Wisconsin Attorney General Joshua L. Kaul stressed that point, arguing that the bid to overturn another state’s election is an “intrusion.” The Constitution, Kaul said, leaves election rules up to the states.
Georgia Attorney General Christopher Carr said the Supreme Court should not decide such a dispute because Texas couldn’t prove direct legal harm. Carr had another idea: “There is another forum in which parties (who unlike Texas) have standing can challenge Georgia’s compliance with its own election laws: Georgia’s own courts.”
They also said Paxton had waited too long to bring the case. As Michigan Attorney General Dana Nessel said: “The election in Michigan is over.”
What are the Republicans saying?
There’s an emphasis on the idea that states changed election rules during the coronavirus pandemic without going through their legislatures, and the GOP side argues that Article II of the Constitution requires that exact step.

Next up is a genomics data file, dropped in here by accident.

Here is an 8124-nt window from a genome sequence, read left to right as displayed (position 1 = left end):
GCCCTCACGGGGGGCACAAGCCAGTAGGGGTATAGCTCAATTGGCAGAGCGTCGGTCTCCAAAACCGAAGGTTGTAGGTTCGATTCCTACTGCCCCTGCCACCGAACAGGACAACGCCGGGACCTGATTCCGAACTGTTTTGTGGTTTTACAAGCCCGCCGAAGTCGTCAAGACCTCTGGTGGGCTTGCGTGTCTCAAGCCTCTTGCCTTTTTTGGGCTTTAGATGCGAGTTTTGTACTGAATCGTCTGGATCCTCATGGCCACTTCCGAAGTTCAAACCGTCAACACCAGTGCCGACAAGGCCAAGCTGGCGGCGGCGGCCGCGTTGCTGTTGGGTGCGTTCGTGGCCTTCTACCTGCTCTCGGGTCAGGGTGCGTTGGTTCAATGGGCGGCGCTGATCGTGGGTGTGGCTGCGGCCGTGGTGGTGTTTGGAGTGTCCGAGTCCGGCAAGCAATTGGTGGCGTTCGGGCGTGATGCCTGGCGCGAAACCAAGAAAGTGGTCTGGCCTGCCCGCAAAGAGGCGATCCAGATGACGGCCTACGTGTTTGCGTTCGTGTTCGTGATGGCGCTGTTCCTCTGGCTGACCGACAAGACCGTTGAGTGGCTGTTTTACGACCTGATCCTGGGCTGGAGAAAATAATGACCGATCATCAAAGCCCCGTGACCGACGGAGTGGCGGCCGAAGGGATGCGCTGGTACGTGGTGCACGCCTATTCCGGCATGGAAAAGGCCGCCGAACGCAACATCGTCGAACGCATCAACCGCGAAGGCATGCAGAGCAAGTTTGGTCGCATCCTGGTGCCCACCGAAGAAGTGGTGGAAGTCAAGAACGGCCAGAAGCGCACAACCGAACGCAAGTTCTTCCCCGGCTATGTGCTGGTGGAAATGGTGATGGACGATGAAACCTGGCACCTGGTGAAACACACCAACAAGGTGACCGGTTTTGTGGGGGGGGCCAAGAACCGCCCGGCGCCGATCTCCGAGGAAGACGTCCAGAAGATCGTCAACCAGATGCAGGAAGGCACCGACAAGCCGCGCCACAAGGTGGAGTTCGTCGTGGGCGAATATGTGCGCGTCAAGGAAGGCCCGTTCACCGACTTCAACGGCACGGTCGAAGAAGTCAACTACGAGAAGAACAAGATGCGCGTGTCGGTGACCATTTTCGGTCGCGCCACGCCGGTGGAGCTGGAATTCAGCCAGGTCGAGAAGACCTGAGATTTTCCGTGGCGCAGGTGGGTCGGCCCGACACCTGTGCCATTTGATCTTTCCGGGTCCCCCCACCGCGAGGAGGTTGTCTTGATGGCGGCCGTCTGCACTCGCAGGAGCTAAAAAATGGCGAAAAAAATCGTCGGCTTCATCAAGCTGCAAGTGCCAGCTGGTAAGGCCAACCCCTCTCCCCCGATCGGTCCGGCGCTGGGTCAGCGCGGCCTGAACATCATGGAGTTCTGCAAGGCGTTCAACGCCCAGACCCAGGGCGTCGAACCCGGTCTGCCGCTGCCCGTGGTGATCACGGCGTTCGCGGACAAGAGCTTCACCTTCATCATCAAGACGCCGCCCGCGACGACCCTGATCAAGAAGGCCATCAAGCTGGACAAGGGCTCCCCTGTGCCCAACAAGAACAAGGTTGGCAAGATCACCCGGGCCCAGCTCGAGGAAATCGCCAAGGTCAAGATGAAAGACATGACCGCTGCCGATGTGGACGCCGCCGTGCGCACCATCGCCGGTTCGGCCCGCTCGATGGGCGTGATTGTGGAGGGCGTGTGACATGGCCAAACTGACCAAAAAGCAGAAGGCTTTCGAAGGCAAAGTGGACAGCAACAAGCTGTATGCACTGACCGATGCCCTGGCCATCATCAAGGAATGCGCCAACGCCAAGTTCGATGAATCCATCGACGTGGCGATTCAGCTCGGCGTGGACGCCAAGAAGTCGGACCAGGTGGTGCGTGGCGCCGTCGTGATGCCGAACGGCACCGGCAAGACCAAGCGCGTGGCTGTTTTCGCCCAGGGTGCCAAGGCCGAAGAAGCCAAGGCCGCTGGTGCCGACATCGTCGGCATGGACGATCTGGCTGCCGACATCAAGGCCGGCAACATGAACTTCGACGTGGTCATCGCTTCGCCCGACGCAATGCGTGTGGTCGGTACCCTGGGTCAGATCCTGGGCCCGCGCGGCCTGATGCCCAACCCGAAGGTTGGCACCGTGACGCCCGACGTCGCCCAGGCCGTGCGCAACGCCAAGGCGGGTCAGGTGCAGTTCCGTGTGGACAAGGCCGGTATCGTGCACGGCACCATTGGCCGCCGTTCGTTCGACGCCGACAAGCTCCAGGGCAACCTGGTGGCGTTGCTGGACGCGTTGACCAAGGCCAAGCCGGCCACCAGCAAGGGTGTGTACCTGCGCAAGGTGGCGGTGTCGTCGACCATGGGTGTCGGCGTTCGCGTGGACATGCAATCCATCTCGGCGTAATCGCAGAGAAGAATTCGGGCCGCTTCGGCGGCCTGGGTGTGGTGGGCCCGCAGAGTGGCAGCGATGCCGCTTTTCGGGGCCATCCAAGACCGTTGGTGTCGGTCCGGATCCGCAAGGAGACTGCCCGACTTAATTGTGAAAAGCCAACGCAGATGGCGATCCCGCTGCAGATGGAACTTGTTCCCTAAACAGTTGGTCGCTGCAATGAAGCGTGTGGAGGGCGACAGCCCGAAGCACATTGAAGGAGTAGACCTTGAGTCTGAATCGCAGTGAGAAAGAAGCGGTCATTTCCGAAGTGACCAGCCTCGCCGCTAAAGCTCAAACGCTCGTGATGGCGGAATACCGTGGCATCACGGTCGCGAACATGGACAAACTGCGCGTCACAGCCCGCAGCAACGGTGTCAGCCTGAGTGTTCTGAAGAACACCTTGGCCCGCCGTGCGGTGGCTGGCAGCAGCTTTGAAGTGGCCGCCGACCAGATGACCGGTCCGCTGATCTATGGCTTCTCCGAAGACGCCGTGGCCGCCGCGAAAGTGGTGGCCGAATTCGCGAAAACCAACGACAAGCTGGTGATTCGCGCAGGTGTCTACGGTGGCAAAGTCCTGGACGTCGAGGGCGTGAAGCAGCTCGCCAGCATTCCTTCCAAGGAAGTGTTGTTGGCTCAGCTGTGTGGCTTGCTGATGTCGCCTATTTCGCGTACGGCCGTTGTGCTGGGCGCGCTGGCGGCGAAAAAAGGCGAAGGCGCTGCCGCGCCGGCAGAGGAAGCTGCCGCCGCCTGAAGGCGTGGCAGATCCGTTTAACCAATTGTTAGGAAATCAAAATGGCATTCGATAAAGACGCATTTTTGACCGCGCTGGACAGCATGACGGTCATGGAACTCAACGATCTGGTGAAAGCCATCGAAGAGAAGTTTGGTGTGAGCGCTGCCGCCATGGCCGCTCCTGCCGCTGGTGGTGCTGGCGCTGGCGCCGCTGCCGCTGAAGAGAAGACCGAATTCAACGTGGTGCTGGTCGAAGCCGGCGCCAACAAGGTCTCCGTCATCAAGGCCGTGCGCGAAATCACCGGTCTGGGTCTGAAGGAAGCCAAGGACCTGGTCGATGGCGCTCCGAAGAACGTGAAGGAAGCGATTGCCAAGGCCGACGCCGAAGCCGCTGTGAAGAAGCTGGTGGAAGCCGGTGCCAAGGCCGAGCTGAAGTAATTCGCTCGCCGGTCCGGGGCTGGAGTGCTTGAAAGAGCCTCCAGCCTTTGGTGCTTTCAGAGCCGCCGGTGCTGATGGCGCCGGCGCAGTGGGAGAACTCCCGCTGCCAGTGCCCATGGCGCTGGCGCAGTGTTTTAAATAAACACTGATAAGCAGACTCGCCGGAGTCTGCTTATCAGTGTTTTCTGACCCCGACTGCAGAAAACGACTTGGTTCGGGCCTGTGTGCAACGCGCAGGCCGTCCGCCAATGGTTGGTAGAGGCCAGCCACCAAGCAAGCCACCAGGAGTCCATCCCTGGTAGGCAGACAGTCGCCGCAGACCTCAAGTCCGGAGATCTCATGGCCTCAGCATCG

Missouri’s attorney general, Eric Schmitt, filed a brief on behalf of several states (including Louisiana, which was spelled incorrectly in the filing). He echoed Paxton in charging that non-legislative state actors had changed the rules in the battleground states, leading to “the unconstitutional administration of elections” in the states.
But many of those issues have already been litigated and his brief pointed to no massive fraud. Indeed even William Barr, the attorney general of the United States has said there was no such extensive fraud.
Which members of Congress are challenging the election?
More than 100 House Republicans, including Minority Whip Steve Scalise, signed on to an amicus brief backing Texas.
The signatories include several lawmakers from the four states from which Trump and Texas are trying to throw out millions of votes: four from Georgia, four from Michigan, seven from Pennsylvania and one from Wisconsin.
What will happen to their elections if somehow the votes are thrown out?
It didn’t come up.
Are all Republicans on board with Paxton and Trump?